Hangover + anxiety = hangxiety

What it is, why it happens, and what to do about it.

Have you ever woken up after a big night out and felt a sense of dread about what you did or didn’t do the night before? And has this feeling stuck around, even if your headache and queasy stomach have faded? If so, you could be suffering from hangxiety.

 

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What is hangxiety?

While hangxiety isn’t a formal term or diagnosis, many of us know the feeling. You wake up to the regular next-day effects of drinking, desperate for a big brekky and a cup of coffee, but with heightened feelings of shame and anxiousness thrown in. Your mind races as you frantically scroll through your text messages and social media, replaying what you can remember from the night before. Did I say anything embarrassing? Did I do anything stupid? What will my friends think of me? If this sounds familiar, you’ve probably experienced hangxiety.

Most people drink alcohol to relax, lessen their inhibitions, forget troubles, or simply for the taste. But when the initial effects of alcohol wear off, your body and brain may go into withdrawal, and you can become anxious, agitated, panicked, flat, unmotivated and moody. This is similar to what people who are dependent on alcohol experience, though much less intense. For some people these feelings are minor and fleeting, while others may struggle with intense emotions for longer.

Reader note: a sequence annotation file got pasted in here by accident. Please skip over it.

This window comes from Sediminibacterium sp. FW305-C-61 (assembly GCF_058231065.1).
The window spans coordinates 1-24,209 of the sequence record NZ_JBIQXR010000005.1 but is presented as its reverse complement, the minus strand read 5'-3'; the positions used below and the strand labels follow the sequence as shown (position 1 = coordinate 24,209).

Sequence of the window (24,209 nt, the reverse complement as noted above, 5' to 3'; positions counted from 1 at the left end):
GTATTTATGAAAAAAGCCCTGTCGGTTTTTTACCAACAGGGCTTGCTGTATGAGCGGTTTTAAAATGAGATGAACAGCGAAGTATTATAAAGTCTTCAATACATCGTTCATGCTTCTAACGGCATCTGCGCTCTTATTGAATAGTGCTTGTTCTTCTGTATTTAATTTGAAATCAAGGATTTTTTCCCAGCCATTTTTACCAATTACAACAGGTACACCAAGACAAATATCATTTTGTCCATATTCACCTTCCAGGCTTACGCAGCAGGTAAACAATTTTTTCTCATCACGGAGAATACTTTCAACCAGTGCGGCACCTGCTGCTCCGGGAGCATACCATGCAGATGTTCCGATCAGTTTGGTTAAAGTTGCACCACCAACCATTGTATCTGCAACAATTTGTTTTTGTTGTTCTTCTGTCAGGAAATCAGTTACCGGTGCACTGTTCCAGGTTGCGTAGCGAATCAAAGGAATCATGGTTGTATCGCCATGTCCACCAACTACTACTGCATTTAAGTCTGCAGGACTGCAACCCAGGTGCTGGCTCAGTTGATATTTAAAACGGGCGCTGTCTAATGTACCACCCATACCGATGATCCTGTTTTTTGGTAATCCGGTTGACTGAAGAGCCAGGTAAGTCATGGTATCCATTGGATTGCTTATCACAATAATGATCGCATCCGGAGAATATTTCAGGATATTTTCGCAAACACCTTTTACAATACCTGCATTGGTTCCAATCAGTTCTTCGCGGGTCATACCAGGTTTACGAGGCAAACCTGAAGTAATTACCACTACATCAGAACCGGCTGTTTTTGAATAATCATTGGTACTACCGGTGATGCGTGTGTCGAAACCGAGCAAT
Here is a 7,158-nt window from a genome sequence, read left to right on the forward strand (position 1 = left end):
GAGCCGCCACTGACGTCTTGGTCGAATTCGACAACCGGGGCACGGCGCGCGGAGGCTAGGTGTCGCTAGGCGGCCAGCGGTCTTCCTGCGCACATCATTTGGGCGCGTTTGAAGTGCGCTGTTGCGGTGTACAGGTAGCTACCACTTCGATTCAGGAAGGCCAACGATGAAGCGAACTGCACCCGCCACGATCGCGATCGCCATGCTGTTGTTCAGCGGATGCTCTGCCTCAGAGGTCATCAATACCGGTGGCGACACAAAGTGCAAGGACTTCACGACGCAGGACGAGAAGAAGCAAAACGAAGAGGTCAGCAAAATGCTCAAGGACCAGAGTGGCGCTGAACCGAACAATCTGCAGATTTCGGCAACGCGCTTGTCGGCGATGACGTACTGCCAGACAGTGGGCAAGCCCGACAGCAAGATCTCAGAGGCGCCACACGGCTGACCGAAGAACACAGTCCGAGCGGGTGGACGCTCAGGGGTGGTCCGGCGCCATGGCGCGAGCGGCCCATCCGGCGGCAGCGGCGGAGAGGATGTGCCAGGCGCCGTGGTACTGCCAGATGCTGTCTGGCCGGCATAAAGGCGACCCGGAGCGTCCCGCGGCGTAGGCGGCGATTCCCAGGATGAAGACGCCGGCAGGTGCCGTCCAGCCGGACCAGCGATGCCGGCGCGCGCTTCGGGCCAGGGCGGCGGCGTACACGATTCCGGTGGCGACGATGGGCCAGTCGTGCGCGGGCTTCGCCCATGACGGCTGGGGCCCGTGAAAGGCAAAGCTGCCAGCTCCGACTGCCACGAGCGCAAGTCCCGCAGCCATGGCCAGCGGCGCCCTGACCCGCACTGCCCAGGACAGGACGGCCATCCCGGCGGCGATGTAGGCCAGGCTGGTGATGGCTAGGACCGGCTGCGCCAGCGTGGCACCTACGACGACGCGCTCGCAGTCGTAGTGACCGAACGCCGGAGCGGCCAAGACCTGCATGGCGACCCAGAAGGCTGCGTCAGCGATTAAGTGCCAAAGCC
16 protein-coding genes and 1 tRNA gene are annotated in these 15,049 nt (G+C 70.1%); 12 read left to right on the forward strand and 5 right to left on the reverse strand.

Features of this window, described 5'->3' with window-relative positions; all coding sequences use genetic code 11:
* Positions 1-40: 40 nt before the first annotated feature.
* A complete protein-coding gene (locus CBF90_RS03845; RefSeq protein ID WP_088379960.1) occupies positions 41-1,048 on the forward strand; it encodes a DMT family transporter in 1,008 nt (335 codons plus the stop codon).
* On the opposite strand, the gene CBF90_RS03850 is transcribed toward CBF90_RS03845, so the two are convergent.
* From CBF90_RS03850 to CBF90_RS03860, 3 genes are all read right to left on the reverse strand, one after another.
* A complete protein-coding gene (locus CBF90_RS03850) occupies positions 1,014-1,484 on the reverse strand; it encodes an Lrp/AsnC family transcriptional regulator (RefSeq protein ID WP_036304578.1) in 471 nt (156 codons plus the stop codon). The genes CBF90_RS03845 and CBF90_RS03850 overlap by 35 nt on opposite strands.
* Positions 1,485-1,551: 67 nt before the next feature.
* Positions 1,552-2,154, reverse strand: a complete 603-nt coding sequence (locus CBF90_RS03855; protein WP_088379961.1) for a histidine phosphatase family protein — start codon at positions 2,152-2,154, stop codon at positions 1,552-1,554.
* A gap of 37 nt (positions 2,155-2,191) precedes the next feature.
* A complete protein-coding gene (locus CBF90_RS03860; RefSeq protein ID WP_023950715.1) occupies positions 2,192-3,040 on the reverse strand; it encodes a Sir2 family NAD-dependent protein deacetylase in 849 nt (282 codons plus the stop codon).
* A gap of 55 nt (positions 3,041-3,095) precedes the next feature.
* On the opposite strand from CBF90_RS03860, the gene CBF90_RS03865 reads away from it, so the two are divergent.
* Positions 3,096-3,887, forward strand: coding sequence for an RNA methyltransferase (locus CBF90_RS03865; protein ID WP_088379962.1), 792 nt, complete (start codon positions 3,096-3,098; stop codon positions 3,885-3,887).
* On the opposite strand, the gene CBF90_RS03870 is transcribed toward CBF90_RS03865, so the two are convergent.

Why does it happen?

Everyone has a delicate balance of chemicals in their brain. These chemicals have an effect on how you think, feel, and make decisions.

Alcohol changes this balance. It is a depressant, which means it decreases the effects of neurotransmitters that are responsible for exciting the brain and body. Alcohol also increases the effects of inhibitory neurotransmitters that have a sedative or calming effect, slowing down reaction times and decreasing coordination. This is why many people report feeling relaxed after a drink or two.

One theory is that when your mind and body are hungover the day after drinking too much alcohol, the brain tries to fix this imbalance by overcompensating, which results in overactivity of the neurotransmitters that excite the brain and body, and underactivity of the neurotransmitters that help you relax.

Put simply, you could say it’s a matter of what goes up must come down.

Who does it affect?

If you’ve ever suffered from symptoms of hangxiety you’re not alone. It can affect anyone and is probably more common than you think. A Dutch study of 1400 students, published in Alcohol and Alcoholism, found that nearly half reported agitation the day after drinking. Others reported feelings of confusion, guilt and regret.

Hangxiety can happen sporadically, or every time you drink. Every person is different, and every night out is different. You drink different amounts, eat different foods and quantities, and you may take different medications.

If you already suffer from anxiety, or any other mental health problems, alcohol can worsen your symptoms. If you suffer social anxiety disorder, you may worry heavily about your behaviour while you were drunk; if you have general anxiety disorder you might struggle with sleep and feel extreme stress when the alcohol wears off.